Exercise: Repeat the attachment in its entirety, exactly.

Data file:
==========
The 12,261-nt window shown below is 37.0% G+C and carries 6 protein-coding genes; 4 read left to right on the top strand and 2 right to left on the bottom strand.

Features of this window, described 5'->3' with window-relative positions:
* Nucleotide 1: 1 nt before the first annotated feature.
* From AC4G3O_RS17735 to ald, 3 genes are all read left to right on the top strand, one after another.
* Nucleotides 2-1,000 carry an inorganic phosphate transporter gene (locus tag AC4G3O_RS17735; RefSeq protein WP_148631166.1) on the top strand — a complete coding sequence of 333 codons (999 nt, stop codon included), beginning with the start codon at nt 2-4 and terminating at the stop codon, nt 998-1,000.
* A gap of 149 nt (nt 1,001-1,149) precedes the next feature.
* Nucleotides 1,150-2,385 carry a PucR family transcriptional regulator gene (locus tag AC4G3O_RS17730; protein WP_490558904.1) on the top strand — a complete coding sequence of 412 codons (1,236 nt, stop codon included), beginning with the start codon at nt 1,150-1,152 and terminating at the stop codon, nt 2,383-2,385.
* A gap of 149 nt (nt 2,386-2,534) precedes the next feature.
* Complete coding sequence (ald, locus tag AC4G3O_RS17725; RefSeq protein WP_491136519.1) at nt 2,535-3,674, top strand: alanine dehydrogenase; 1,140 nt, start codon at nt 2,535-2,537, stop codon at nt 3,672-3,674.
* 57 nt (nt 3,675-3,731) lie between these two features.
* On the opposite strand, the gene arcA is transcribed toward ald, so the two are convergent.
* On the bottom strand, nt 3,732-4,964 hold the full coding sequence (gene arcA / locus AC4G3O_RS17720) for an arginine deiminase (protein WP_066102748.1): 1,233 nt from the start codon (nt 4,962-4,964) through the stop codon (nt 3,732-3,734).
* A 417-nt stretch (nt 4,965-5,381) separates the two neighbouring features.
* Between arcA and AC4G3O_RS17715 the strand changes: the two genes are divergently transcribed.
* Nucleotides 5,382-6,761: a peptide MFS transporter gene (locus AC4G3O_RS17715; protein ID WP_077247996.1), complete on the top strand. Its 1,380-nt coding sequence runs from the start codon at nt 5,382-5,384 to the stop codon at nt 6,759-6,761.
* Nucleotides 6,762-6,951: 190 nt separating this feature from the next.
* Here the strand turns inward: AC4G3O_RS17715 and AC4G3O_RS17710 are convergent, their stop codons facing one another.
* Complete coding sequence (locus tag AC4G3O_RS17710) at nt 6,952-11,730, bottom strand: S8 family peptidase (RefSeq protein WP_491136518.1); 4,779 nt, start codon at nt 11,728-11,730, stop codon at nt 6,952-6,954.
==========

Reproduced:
The 12,261-nt window shown below is 37.0% G+C and carries 6 protein-coding genes; 4 read left to right on the top strand and 2 right to left on the bottom strand.

Features of this window, described 5'->3' with window-relative positions:
* Nucleotide 1: 1 nt before the first annotated feature.
* From AC4G3O_RS17735 to ald, 3 genes are all read left to right on the top strand, one after another.
* Nucleotides 2-1,000 carry an inorganic phosphate transporter gene (locus tag AC4G3O_RS17735; RefSeq protein WP_148631166.1) on the top strand — a complete coding sequence of 333 codons (999 nt, stop codon included), beginning with the start codon at nt 2-4 and terminating at the stop codon, nt 998-1,000.
* A gap of 149 nt (nt 1,001-1,149) precedes the next feature.
* Nucleotides 1,150-2,385 carry a PucR family transcriptional regulator gene (locus tag AC4G3O_RS17730; protein WP_490558904.1) on the top strand — a complete coding sequence of 412 codons (1,236 nt, stop codon included), beginning with the start codon at nt 1,150-1,152 and terminating at the stop codon, nt 2,383-2,385.
* A gap of 149 nt (nt 2,386-2,534) precedes the next feature.
* Complete coding sequence (ald, locus tag AC4G3O_RS17725; RefSeq protein WP_491136519.1) at nt 2,535-3,674, top strand: alanine dehydrogenase; 1,140 nt, start codon at nt 2,535-2,537, stop codon at nt 3,672-3,674.
* 57 nt (nt 3,675-3,731) lie between these two features.
* On the opposite strand, the gene arcA is transcribed toward ald, so the two are convergent.
* On the bottom strand, nt 3,732-4,964 hold the full coding sequence (gene arcA / locus AC4G3O_RS17720) for an arginine deiminase (protein WP_066102748.1): 1,233 nt from the start codon (nt 4,962-4,964) through the stop codon (nt 3,732-3,734).
* A 417-nt stretch (nt 4,965-5,381) separates the two neighbouring features.
* Between arcA and AC4G3O_RS17715 the strand changes: the two genes are divergently transcribed.
* Nucleotides 5,382-6,761: a peptide MFS transporter gene (locus AC4G3O_RS17715; protein ID WP_077247996.1), complete on the top strand. Its 1,380-nt coding sequence runs from the start codon at nt 5,382-5,384 to the stop codon at nt 6,759-6,761.
* Nucleotides 6,762-6,951: 190 nt separating this feature from the next.
* Here the strand turns inward: AC4G3O_RS17715 and AC4G3O_RS17710 are convergent, their stop codons facing one another.
* Complete coding sequence (locus tag AC4G3O_RS17710) at nt 6,952-11,730, bottom strand: S8 family peptidase (RefSeq protein WP_491136518.1); 4,779 nt, start codon at nt 11,728-11,730, stop codon at nt 6,952-6,954.